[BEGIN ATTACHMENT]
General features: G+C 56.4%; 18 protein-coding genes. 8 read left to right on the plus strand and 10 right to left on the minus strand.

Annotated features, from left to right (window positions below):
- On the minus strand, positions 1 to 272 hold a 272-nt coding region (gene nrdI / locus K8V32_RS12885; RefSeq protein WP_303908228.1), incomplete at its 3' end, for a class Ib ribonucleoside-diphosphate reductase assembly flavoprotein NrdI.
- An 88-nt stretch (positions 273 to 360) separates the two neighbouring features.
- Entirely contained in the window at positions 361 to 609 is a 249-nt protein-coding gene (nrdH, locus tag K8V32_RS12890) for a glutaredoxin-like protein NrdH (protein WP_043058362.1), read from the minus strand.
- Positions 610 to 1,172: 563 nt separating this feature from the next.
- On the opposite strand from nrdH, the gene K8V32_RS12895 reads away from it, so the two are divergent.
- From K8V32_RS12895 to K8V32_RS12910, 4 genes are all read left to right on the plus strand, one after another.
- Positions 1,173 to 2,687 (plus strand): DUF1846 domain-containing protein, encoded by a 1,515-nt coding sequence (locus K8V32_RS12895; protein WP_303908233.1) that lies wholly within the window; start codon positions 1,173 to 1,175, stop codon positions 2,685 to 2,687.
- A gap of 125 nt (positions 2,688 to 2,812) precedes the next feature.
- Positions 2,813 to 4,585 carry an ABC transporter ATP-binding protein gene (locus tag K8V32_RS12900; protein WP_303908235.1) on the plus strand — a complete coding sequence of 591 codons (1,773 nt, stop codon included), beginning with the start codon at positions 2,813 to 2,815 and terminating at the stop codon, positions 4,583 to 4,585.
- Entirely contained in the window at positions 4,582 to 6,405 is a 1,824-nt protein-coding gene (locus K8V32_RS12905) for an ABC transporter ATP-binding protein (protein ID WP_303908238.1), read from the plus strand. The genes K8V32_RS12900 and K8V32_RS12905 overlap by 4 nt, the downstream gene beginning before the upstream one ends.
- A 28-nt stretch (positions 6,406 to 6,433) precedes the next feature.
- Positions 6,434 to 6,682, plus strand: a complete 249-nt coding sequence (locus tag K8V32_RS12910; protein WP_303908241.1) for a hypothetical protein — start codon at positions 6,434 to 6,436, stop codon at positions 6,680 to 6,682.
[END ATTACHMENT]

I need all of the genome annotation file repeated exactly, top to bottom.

General features: G+C 56.4%; 18 protein-coding genes. 8 read left to right on the plus strand and 10 right to left on the minus strand.

Annotated features, from left to right (window positions below):
- On the minus strand, positions 1 to 272 hold a 272-nt coding region (gene nrdI / locus K8V32_RS12885; RefSeq protein WP_303908228.1), incomplete at its 3' end, for a class Ib ribonucleoside-diphosphate reductase assembly flavoprotein NrdI.
- An 88-nt stretch (positions 273 to 360) separates the two neighbouring features.
- Entirely contained in the window at positions 361 to 609 is a 249-nt protein-coding gene (nrdH, locus tag K8V32_RS12890) for a glutaredoxin-like protein NrdH (protein WP_043058362.1), read from the minus strand.
- Positions 610 to 1,172: 563 nt separating this feature from the next.
- On the opposite strand from nrdH, the gene K8V32_RS12895 reads away from it, so the two are divergent.
- From K8V32_RS12895 to K8V32_RS12910, 4 genes are all read left to right on the plus strand, one after another.
- Positions 1,173 to 2,687 (plus strand): DUF1846 domain-containing protein, encoded by a 1,515-nt coding sequence (locus K8V32_RS12895; protein WP_303908233.1) that lies wholly within the window; start codon positions 1,173 to 1,175, stop codon positions 2,685 to 2,687.
- A gap of 125 nt (positions 2,688 to 2,812) precedes the next feature.
- Positions 2,813 to 4,585 carry an ABC transporter ATP-binding protein gene (locus tag K8V32_RS12900; protein WP_303908235.1) on the plus strand — a complete coding sequence of 591 codons (1,773 nt, stop codon included), beginning with the start codon at positions 2,813 to 2,815 and terminating at the stop codon, positions 4,583 to 4,585.
- Entirely contained in the window at positions 4,582 to 6,405 is a 1,824-nt protein-coding gene (locus K8V32_RS12905) for an ABC transporter ATP-binding protein (protein ID WP_303908238.1), read from the plus strand. The genes K8V32_RS12900 and K8V32_RS12905 overlap by 4 nt, the downstream gene beginning before the upstream one ends.
- A 28-nt stretch (positions 6,406 to 6,433) precedes the next feature.
- Positions 6,434 to 6,682, plus strand: a complete 249-nt coding sequence (locus tag K8V32_RS12910; protein WP_303908241.1) for a hypothetical protein — start codon at positions 6,434 to 6,436, stop codon at positions 6,680 to 6,682.